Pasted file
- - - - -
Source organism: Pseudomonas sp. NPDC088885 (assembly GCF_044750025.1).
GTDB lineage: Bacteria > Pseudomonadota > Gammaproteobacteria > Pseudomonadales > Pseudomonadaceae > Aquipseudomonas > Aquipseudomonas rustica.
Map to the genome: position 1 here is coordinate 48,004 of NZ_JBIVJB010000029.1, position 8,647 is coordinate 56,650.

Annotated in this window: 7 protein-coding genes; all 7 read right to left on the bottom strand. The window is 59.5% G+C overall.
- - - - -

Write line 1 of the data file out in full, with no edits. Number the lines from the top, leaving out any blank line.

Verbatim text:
Source organism: Pseudomonas sp. NPDC088885 (assembly GCF_044750025.1).